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Latest study reveals no one still knows what the Megalodon really looked like

Paleobiologist Kenshu Shimada (DePaul University, Chicago) holds a tooth of an extinct shark Otodus megalodon, or the so-called “Meg” or megatooth shark. (DePaul University/Jeff Carrion)
Paleobiologist Kenshu Shimada (DePaul University, Chicago) holds a tooth of an extinct shark Otodus megalodon, or the so-called “Meg” or megatooth shark. (DePaul University/Jeff Carrion)

DePaul University shark researchers say the mystery makes paleontology an exciting scientific field

A new scientific study shows that all previously proposed body forms of the gigantic Megalodon, or megatooth shark, which lived nearly worldwide roughly 15-3.6 million years ago, remain in the realm of speculations.

“The study may appear to be a step backward in science, but the continued mystery makes paleontology, the study of prehistoric life, a fascinating and exciting scientific field,” said Kenshu Shimada, DePaul University paleobiology professor and a coauthor of the study. This latest research shedding light on the reality about the current understanding of the body shape of the Megalodon (formally called Otodus megalodon) appears in the international journal Historical Biology.

Otodus megalodon is typically portrayed as a super-sized, monstrous shark in novels and films such as the 2018 sci-fi film “The Meg.” Previous studies suggest that the shark likely reached lengths of at least 50 feet (15 meters) and possibly as much as 65 feet (20 meters).

“This new study shows that there are currently no scientific means to support or refute the accuracy of any of the previously published body forms of O. megalodon,” noted lead author Phillip Sternes, who graduated from DePaul in 2019 and is currently a Ph.D. candidate at the University of California, Riverside. Shimada mentored Sternes in his DePaul lab in Chicago, and the new study additionally includes Shimada’s current graduate student, Jake Wood, as coauthor.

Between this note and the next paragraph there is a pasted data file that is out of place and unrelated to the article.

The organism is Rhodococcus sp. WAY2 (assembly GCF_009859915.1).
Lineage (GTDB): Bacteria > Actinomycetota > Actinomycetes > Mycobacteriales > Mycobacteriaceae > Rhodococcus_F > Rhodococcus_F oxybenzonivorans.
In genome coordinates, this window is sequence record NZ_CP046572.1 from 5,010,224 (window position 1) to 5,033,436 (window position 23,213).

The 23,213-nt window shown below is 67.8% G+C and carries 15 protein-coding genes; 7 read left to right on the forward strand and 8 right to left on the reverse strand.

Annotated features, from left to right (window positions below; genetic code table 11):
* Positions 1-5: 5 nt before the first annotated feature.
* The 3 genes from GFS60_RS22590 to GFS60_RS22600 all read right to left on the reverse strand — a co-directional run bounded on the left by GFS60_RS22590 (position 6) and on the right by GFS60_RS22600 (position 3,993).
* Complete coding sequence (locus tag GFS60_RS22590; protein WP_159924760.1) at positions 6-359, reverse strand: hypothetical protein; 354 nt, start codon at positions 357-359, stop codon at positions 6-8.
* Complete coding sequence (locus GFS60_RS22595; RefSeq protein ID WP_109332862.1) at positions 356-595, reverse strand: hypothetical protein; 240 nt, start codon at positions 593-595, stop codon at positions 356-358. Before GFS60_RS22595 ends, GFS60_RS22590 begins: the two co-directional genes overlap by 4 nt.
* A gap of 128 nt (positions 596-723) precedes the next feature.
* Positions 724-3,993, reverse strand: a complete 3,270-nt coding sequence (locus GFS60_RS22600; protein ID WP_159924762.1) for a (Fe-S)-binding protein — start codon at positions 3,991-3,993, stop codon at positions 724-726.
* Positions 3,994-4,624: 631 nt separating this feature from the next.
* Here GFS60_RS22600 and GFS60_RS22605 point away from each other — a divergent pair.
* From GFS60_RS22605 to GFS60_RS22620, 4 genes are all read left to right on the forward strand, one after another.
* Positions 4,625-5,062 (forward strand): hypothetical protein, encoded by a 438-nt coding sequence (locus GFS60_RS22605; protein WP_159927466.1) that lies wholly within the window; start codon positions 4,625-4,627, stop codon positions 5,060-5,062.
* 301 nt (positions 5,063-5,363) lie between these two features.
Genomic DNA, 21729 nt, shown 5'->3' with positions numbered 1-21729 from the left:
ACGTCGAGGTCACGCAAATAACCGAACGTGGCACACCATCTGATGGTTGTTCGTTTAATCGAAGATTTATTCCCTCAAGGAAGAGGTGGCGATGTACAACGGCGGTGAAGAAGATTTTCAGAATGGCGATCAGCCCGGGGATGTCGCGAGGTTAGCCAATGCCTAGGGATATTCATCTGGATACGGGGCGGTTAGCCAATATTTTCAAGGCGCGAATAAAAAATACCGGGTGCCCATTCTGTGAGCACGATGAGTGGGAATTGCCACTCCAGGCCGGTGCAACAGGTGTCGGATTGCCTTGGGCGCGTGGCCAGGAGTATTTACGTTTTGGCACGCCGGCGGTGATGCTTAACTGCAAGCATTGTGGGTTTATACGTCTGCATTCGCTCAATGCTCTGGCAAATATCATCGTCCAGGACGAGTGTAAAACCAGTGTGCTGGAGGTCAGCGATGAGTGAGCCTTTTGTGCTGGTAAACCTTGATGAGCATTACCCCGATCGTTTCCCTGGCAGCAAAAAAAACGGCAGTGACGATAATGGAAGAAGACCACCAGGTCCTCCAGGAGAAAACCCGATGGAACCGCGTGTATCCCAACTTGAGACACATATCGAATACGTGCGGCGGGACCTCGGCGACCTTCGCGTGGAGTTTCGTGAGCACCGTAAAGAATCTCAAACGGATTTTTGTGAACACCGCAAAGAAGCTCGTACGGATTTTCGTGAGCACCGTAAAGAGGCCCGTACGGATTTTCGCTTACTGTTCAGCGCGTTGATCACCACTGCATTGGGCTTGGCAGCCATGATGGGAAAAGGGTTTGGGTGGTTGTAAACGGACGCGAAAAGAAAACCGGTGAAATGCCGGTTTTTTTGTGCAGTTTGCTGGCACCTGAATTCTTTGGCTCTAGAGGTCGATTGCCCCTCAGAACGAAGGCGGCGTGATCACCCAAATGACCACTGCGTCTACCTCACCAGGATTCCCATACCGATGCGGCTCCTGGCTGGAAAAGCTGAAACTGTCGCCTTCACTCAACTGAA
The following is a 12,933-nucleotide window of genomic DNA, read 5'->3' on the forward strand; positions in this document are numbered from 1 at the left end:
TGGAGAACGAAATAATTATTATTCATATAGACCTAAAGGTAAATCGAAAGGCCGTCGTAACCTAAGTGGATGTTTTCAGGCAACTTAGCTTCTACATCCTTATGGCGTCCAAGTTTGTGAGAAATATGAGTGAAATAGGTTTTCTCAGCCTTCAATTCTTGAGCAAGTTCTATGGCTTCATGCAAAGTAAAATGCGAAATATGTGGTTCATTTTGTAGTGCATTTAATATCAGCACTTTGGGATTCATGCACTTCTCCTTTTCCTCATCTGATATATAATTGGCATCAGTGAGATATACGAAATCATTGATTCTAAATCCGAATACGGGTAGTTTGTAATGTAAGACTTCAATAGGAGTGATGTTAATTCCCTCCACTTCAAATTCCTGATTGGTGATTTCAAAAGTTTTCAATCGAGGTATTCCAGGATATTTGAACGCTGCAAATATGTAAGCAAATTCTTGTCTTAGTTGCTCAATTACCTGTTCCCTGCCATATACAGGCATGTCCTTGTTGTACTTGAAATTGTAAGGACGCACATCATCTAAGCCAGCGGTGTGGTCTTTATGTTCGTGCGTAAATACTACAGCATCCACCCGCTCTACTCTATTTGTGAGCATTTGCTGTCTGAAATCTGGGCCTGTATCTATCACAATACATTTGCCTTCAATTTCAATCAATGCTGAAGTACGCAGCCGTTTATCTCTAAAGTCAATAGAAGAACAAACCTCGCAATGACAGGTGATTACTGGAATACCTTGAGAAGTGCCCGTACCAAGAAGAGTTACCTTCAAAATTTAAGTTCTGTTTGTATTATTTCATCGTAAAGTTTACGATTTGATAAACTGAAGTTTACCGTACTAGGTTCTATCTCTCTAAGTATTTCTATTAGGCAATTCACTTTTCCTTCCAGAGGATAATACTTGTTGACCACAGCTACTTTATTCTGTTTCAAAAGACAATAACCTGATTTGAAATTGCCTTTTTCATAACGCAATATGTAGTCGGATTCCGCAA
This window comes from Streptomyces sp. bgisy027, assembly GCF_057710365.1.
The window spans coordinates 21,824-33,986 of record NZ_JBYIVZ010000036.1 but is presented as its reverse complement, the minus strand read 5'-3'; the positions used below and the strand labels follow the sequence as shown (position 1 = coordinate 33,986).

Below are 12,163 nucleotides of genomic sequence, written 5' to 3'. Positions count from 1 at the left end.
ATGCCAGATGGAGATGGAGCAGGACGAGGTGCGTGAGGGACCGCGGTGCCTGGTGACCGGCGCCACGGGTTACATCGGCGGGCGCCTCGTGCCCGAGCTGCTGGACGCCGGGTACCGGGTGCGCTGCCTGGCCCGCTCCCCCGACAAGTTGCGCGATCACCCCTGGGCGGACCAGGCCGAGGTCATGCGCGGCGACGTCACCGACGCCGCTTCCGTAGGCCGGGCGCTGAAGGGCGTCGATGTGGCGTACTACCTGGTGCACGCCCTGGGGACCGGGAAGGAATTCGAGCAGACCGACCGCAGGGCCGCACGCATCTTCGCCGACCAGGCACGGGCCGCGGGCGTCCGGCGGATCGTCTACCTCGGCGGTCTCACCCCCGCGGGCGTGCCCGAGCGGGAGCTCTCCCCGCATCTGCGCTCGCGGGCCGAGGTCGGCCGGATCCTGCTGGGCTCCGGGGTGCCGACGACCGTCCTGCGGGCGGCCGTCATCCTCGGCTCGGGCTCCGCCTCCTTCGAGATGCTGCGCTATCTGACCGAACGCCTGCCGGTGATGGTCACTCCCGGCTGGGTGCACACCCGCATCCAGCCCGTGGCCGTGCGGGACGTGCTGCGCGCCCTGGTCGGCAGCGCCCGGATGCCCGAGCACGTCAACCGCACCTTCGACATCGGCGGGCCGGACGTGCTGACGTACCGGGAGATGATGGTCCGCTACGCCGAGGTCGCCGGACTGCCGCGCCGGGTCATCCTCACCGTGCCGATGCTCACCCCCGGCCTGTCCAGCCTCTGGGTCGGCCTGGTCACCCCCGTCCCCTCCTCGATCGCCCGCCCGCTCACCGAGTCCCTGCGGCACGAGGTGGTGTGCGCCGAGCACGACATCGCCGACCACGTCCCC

Otodus megalodon is known only from its teeth and vertebrae in the fossil record, and traditionally the modern great white shark (Carcharodon carcharias) was used as a model for the body form of O. megalodon. Carcharodon carcharias belongs to the shark family Lamnidae, or lamnids, also including the mako, porbeagle, and salmon sharks, and they are regionally endothermic (partially warm-blooded), allowing them to be active predators. Otodus megalodon is not a lamnid shark, but it was previously inferred to also have been regionally endothermic. Based on the inference, yet another previous study used two-dimensional geometric shape analyses on the body forms of modern lamnids to propose an inferred body form of O. megalodon.

The new study by Sternes, Wood and Shimada examined whether such a two-dimensional approach can actually differentiate the body forms represented by modern endothermic (warm-blooded) species from those of modern ectothermic (cold-blooded) ones within the shark order called Lamniformes, which also includes Otodus megalodon. The study strongly indicates that, two-dimensionally, there is no relationship between thermophysiology and body form in lamniforms. “Although it is still possible that O. megalodon could have resembled the modern great white shark or lamnids, our results suggest that the two-dimensional approach does not necessarily decisively allow the body form reconstruction for O. megalodon,” Wood said.

“All previously proposed body forms of Otodus megalodon should be regarded as speculations from the scientific standpoint,” Sternes said. “Any meaningful discussion about the body form of O. megalodon would require the discovery of at least one complete, or nearly complete, skeleton of the species in the fossil record,” added Wood. “The fact that we still don’t know exactly how O. megalodon looked keeps our imagination going,” Shimada said. “This is exactly why the science of paleontology continues to be an exciting academic field. We’ll continue looking for more clues in the fossil record.”